The second point of clarification is that the Court is willing to apply the Tenth Amendment as a limiting principle to conditional spending legislation under this newly solidified coercion doctrine based on the New York v. U.S. notion of “political accountability” (which I highlighted during oral arguments).  But, the opinion relies on prior federalism opinions such as New York and Printz, which are heavy on dual sovereignty and light on cooperative federalism.  Political accountability does not provide a framework for understanding how future coercion claims might play out.[more after the jump]   Read More

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Preliminary thoughts on today’s decision splitting the proverbial baby

Today, Chief Justice Roberts truly wore King Solomon’s crown. He managed to split the issue with regard to both the “individual mandate” requiring all Americans to have health insurance coverage by 2014 as well as the expansion of Medicaid making all Americans up to 133% of the federal poverty level eligible for Medicaid coverage. The Medicaid aspect of the decision is particularly confusing, given that one must count the votes twice to understand what has happened.

First, seven of the justices (Roberts, Breyer, Kagan, with Roberts writing in the majority; Scalia, Kennedy, Thomas and Alito, with Scalia writing for the joint dissent) voted that the Medicaid expansion was unconstitutionally “coercive” under South Dakota v. Dole. So, the first vote as to whether Congress has the power to require states to expand Medicaid was answered with a no; this is impermissibly coercive because the states have too much to lose if all of their Medicaid funds are at stake. This is the first time the Court has ruled that federal spending legislation is impermissibly coercive.

But, the second question is whether that historic vote for impermissible coercion means the Medicaid expansion fails in its entirety. [more after the jump] Read More

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Puzzling cite

Monday’s 5-3 decision in Arizona v. United States striking down most of Arizona’s immigration law has been well covered (see the on-line symposium hosted by SCOTUSblog).  But, I have not seen any coverage of a puzzling cite in Justice Scalia’s much-discussed dissent.  Justice Scalia would have upheld all of Arizona’s law, seemingly on the basis that states are sovereigns who have “power to exclude from the sovereign’s territory people who have no right to be there.”  Scalia viewed the law of naturalization as separate from the law of immigration and explained that Congress’s control over immigration did not need to be set forth as a separately enumerated power because a “sovereign nation” has inherent power “to forbid the entrance of foreigners within its dominions.”  To support this proposition, Scalia cited Article I, section 9, clause 1:  “The Migration or Importation of such Persons as any of the States now existing shall think proper to admit, shall not be prohibited by the Congress prior to the year [1808]…”  (slip opinion at 7).  The clause is one of a few in the Constitution that prohibited Congress from outlawing slavery before 1808.  Despite avoidance of the word “slave,” this is not a hidden meaning.  Why would Justice Scalia choose this pernicious cite to support inherent immigration authority for both the federal government and the states?  He cannot have intended to equate immigration with importation of slaves.  Thoughts?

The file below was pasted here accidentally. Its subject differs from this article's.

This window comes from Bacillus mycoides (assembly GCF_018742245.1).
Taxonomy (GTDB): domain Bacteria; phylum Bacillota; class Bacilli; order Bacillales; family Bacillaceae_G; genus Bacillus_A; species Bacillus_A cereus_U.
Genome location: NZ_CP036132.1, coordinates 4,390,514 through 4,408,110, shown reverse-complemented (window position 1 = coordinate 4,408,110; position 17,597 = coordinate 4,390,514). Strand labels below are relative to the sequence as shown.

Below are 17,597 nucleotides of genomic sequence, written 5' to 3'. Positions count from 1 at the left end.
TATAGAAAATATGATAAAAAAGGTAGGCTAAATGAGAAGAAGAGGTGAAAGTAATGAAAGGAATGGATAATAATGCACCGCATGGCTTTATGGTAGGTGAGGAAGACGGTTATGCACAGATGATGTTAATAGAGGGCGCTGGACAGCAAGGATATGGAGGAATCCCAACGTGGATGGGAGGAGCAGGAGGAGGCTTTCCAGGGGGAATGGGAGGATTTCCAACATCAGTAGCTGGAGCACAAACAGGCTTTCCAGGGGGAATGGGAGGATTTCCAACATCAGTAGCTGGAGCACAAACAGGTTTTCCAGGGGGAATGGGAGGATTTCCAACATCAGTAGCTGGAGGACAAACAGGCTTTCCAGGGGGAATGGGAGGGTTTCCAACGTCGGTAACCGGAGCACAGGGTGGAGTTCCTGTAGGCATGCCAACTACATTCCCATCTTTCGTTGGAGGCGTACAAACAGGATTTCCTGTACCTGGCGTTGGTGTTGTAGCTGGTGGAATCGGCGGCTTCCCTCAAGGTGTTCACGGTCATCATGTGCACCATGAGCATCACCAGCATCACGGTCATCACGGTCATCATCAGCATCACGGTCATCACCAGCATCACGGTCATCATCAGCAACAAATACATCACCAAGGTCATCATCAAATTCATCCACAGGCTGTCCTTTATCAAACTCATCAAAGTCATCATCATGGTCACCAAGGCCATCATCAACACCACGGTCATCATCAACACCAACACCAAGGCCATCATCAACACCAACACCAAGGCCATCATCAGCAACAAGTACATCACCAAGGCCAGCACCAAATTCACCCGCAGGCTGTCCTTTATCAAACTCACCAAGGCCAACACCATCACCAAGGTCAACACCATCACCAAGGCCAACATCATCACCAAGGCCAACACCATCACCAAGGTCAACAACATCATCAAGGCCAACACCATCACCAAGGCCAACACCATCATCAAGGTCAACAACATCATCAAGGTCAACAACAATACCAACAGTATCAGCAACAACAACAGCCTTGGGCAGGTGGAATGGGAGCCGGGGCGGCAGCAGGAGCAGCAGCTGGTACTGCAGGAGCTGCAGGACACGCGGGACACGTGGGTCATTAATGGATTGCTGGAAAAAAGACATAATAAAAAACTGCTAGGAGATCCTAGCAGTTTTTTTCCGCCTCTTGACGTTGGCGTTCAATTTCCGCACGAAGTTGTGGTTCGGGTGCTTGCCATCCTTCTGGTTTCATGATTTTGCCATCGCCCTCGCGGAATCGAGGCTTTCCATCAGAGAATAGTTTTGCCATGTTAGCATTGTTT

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Happy 40th Anniversary, Title IX

The National Women’s Law Center is having a “blog carnival” to celebrate the 40th anniversary of the passage of Title IX.  If you haven’t read this federal spending legislation, here it is:

No person in the United States shall, on the basis of sex, be excluded from participation in, be denied the benefits of, or be subjected to discrimination under any education program or activity receiving Federal financial assistance … [20 U.S.C. 1681(a)]

Interestingly, the law does not mention athletics, which is a common association with Title IX.  This week you can find many nice summaries of the law’s history and the ways in which athletics became intertwined with and affected by Title IX.

The law was passed the year before I was born, and I am certain that I have benefited from its influence.  When I applied to college, I did not worry that I would be rejected based upon my sex.  When I applied to law school, I safely assumed that I would not be the only woman in my class and that I could find a job based upon merit when I graduated.  We are not so far from women being excluded from education simply based on sex and being treated quite differently once on campus and graduated.  A fellow Penn alumna recently shared stories of her first days on campus in the 1970s, when women were segregated (into what is now a co-ed freshman dorm) and had restrictions on many aspects of their lives.  We’ve all heard Justice O’Connor’s experience of being unable to find a job in the law upon graduating at the top of her Stanford Law class in 1952 (except as a legal secretary).  What a difference for Justice Kagan, the youngest justice, who clerked for federal judges and was hired into a prominent D.C. law firm before teaching at premier law schools.  I am a child of Title IX, and though I could easily focus on ongoing inequalities, today I just want to be grateful that the law has existed for my entire life in education.